Obesity Surgery

, Volume 29, Issue 6, pp 1735–1741 | Cite as

Efficacy of Intraperitoneal Instillation of Bupivacaine after Bariatric Surgery: Randomized Controlled Trial

  • Islam OmarEmail author
  • Abdulmenem Abualsel
Original Contributions



Obesity is one of the greatest health problems. Bariatric surgery is more effective than non-surgical options; however, postoperative pain is bound to a greater morbidity. Control of postoperative pain is important in facilitating patient convalescence. In this study, we assessed the efficacy of intraperitoneal instillation of bupivacaine after bariatric surgery.


A hundred patients who underwent bariatric procedures including sleeve gastrectomy, sleeve gastrectomy with cardioplasty, gastric bypass, and gastric mini bypass (one anastomosis gastric bypass) were included in the study. Patients were divided into two groups randomly, 50 patients for each; group I had intraperitoneal instillation of 40 ml bupivacaine 0.25% at the end of the procedure, while group II had normal saline instillation. Monitoring of pain control in the first 24 h after surgery was done using the visual analogue scale (VAS) to assess the efficacy of intraperitoneal bupivacaine instillation and its effect on the overall opioid usage, postoperative nausea and vomiting (PONV), and shoulder tip pain.


Pain scores were significantly lower in group I compared to group II at recovery, 2, 4 and 6 h after surgery, P = 0.004, 0.001, < 0.001, and 0.001 respectively. However, there were no significant differences between 12 and 24 h postoperatively. Additionally, there was a significant difference regarding the need for rescue analgesia at recovery P = < 0.001*. Further analysis revealed lower morphine consumption via PCA in group I compared to group II P = 0.013*. There were no significant differences with the use of intraperitoneal bupivacaine as regards nausea, vomiting, or shoulder tip pain, P = 0.688, 0.249, and 0.487, respectively.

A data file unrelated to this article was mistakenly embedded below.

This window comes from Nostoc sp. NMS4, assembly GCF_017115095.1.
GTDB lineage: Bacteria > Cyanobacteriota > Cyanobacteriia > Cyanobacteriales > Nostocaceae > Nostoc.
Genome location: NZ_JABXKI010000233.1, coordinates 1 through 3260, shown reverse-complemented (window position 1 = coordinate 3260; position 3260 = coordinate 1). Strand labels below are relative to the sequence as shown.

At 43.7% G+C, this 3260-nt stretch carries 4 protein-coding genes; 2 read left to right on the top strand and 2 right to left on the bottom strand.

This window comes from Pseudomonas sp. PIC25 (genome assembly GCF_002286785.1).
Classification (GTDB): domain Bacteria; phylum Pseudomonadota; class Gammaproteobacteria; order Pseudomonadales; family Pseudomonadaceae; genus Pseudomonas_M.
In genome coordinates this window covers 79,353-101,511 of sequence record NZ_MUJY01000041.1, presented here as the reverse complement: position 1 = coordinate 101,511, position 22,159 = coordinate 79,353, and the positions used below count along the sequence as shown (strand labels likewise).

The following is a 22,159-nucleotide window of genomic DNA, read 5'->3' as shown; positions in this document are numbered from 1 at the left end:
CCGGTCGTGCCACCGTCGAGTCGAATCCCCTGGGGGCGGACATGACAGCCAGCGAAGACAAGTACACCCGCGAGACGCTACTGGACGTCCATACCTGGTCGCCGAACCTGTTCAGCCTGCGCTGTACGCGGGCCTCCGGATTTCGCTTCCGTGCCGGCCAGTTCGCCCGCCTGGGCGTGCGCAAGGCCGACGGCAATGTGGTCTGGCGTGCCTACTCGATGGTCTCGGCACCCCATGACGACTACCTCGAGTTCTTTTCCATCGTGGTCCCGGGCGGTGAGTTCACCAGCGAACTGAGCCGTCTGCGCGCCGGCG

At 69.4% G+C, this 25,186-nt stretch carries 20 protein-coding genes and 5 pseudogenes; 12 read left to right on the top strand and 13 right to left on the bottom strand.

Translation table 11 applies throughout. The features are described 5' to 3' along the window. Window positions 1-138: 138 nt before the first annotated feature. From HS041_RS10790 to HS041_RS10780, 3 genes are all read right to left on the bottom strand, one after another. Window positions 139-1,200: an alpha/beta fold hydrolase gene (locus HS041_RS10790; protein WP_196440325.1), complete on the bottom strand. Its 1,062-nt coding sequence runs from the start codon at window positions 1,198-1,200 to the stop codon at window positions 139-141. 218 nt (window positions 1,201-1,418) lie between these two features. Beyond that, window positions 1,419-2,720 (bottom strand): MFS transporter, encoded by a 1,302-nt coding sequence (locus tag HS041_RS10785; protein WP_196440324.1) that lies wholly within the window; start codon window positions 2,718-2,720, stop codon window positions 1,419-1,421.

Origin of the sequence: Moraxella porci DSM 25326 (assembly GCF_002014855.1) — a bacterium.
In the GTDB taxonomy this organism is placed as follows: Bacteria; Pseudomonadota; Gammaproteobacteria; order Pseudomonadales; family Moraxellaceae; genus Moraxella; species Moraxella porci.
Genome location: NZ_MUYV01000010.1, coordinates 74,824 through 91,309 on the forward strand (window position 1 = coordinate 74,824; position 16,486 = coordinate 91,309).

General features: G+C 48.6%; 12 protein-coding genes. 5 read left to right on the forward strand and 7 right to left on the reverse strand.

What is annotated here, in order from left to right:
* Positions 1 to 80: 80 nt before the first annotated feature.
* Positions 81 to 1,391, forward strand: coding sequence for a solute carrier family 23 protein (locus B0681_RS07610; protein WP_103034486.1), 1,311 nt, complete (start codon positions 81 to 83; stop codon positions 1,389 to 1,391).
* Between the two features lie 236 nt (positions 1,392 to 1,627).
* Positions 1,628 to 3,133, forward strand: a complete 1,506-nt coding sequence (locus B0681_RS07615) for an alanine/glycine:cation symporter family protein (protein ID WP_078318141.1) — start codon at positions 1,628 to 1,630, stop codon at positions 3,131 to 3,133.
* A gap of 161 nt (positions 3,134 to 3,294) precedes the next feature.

Intraperitoneal instillation of bupivacaine provides a good analgesia in the early postoperative period, reduces the overall consumption of opioid, and decreases the rescue analgesia requirement in the first 24 h after surgery.


Intraperitoneal instillation of bupivacaine Bariatric surgery Sleeve gastrectomy Gastric bypass Mini gastric bypass Local anesthetic instillation IPLAI Postoperative analgesia 


Compliance with Ethical Standards

Conflict of Interest

The authors declare that they have no conflict of interest.

Ethical Approval

Approved by the ethical committee.


Written informed consent was obtained from the patient for participation in the study before allocation to either arms of the study, in addition to publishing the results.


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Copyright information

© Springer Science+Business Media, LLC, part of Springer Nature 2019

Authors and Affiliations

  1. 1.Bariatric Surgery UnitKing Hamad University HospitalAl SayhKingdom of Bahrain

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